Receiving Wide Coverage ...
Baleful in Basel: Banks around the world still need to repair their balance sheets by writing down dodgy assets, the Bank for International Settlements said in its annual report. In a speech, Jaime Caruana, general manager of the association of central banks, warned that excessive monetary stimulus could make things worse, by creating complacency about fiscal problems, encouraging risk-taking by the financial sector and/or unleashing inflation. Wall Street Journal, New York Times
Win Some, Lose Some: "Words such as 'honesty,' 'integrity,' and 'fair dealing' apparently do not mean what they say; they do not set standards; they are mere shibboleths.” That memorable quote comes from a judge’s ruling rejecting Goldman Sachs’ motion to dismiss a shareholder suit alleging material misstatements about conflicts of interest in CDO deals. According to the Journal, Goldman had argued that “words in the disclosures at issue were nonactionable statements of opinion or puffery.” Calling that argument “Orwellian,” Judge Paul A. Crotty of the U.S. District Court in the Southern District of New York wrote, "If Goldman's claim of 'honesty' and 'integrity' are simply puffery, the world of finance may be in more trouble than we recognize." However, as the FT notes more prominently in its story about the ruling, Crotty did dismiss a key claim of the pension-fund plaintiffs: that Goldman was obliged to disclose to shareholders it had received a “Wells notice” from the Securities and Exchange Commission warning the agency intended to file civil fraud charges. “A Wells notice indicates not litigation,” the judge wrote, “but only the desire of the [SEC] enforcement staff to move forward, which it has no power to effectuate,” since the five-member commission has final say on whether to sue. This will be a comforting decision for the many public companies that do not disclose Wells notices, the article says. Wall Street Journal, Financial Times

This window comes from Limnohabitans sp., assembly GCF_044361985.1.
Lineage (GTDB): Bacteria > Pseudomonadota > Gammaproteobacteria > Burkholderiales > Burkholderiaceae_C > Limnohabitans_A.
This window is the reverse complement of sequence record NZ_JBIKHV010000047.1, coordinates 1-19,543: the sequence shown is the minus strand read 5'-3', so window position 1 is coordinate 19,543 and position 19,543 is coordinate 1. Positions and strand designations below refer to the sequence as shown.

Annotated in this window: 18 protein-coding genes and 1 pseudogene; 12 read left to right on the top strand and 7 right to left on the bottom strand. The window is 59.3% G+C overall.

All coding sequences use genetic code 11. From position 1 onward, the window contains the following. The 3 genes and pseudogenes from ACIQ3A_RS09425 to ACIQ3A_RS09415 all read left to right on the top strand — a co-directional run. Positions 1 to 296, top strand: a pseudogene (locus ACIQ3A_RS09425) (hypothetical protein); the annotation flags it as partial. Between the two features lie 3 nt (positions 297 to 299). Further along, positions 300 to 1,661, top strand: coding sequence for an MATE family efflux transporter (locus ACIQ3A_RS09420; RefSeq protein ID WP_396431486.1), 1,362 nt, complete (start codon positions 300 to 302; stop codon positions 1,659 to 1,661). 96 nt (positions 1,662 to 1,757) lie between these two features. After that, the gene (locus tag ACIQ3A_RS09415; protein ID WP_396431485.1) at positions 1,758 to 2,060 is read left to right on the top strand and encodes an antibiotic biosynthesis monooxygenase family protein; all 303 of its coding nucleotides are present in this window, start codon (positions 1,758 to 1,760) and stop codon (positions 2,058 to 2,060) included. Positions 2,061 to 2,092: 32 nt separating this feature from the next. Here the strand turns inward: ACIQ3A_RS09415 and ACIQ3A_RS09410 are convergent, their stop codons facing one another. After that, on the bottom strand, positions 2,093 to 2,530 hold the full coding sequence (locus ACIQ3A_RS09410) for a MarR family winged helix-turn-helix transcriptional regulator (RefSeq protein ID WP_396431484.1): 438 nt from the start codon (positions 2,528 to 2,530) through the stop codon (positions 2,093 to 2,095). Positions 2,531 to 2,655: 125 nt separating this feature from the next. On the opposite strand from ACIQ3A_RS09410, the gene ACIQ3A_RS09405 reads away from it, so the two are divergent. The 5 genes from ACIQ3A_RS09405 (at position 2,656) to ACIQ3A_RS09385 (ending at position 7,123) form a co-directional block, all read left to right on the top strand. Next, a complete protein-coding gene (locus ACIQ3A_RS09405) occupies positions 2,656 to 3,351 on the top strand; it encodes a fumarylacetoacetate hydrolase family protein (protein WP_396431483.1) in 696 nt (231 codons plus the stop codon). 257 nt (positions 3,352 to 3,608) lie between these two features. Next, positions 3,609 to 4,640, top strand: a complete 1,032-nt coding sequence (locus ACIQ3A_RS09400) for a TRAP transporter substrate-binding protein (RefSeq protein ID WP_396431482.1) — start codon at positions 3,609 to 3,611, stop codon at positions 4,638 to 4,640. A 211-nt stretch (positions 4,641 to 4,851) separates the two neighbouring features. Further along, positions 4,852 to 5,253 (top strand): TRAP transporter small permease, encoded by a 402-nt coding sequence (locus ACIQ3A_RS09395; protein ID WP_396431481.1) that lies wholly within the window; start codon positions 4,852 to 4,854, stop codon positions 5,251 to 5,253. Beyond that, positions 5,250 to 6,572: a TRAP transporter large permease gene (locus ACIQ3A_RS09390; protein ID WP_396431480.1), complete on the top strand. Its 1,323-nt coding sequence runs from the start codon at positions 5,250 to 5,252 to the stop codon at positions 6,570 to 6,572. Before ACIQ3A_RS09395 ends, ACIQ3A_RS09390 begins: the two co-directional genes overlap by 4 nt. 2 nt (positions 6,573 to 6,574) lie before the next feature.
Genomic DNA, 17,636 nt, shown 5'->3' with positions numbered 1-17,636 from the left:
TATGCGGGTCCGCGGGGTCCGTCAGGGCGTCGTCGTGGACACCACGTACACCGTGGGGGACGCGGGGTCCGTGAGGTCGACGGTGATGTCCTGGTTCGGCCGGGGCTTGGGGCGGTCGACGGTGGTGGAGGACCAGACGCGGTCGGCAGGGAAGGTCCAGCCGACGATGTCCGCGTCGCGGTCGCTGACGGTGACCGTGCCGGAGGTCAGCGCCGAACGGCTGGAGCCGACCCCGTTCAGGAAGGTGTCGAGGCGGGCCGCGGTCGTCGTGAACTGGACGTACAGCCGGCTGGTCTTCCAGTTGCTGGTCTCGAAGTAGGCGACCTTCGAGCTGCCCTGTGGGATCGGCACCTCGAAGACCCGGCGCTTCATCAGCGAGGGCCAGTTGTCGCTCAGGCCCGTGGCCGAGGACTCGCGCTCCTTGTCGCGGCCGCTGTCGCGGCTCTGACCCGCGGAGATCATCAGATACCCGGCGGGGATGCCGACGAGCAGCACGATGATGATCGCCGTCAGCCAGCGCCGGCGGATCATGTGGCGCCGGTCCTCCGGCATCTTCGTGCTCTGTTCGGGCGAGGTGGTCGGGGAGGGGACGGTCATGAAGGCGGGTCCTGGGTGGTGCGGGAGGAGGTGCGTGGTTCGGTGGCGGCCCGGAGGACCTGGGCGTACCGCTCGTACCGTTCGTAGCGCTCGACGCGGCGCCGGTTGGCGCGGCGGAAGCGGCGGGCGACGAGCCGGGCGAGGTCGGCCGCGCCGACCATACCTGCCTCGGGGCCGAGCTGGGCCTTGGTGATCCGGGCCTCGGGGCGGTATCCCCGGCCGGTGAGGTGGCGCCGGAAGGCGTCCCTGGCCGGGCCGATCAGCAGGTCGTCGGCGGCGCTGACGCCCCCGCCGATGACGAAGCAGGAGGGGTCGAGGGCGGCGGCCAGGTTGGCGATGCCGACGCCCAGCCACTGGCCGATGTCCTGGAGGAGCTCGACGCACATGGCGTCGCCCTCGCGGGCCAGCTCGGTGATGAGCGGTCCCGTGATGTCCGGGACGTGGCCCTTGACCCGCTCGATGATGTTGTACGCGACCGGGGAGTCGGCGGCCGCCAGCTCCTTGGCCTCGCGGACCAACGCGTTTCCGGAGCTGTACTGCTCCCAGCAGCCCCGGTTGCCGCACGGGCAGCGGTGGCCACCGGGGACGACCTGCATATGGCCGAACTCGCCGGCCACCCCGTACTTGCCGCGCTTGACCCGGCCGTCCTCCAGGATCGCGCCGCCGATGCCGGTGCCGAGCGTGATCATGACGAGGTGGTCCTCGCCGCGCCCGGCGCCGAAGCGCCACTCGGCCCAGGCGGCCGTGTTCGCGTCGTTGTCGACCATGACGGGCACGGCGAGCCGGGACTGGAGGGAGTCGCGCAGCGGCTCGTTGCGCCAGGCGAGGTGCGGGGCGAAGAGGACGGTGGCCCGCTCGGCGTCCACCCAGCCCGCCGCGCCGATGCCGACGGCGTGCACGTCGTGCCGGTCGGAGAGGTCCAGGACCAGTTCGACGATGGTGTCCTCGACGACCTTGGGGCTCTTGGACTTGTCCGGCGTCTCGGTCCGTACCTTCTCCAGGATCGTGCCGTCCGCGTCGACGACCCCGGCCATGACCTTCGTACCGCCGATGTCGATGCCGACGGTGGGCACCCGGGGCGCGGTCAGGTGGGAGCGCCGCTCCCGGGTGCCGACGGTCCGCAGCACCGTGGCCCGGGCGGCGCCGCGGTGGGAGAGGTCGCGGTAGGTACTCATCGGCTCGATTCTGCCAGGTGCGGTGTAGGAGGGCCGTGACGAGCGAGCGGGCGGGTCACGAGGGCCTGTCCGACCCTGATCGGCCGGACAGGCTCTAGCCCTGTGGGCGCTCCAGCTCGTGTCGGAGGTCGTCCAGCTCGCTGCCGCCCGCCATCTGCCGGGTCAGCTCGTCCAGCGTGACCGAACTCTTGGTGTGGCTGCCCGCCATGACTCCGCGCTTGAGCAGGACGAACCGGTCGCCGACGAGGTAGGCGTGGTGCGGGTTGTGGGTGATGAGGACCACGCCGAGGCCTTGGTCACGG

Bank CEO Pay: The FT has a package of content on the subject today (not to be confused with the series the paper did a few weeks ago about banker pay in general). According to the paper’s research, CEO compensation rose last year by almost 12% on average at top U.S. and European banks; the average climbed for the second year in a row, despite the weak performance of the industry. There’s also the obligatory, but still pretty neat, interactive graphic, which shows JPMorgan’s Jamie Dimon had the fattest pay of 15 international finance CEOs.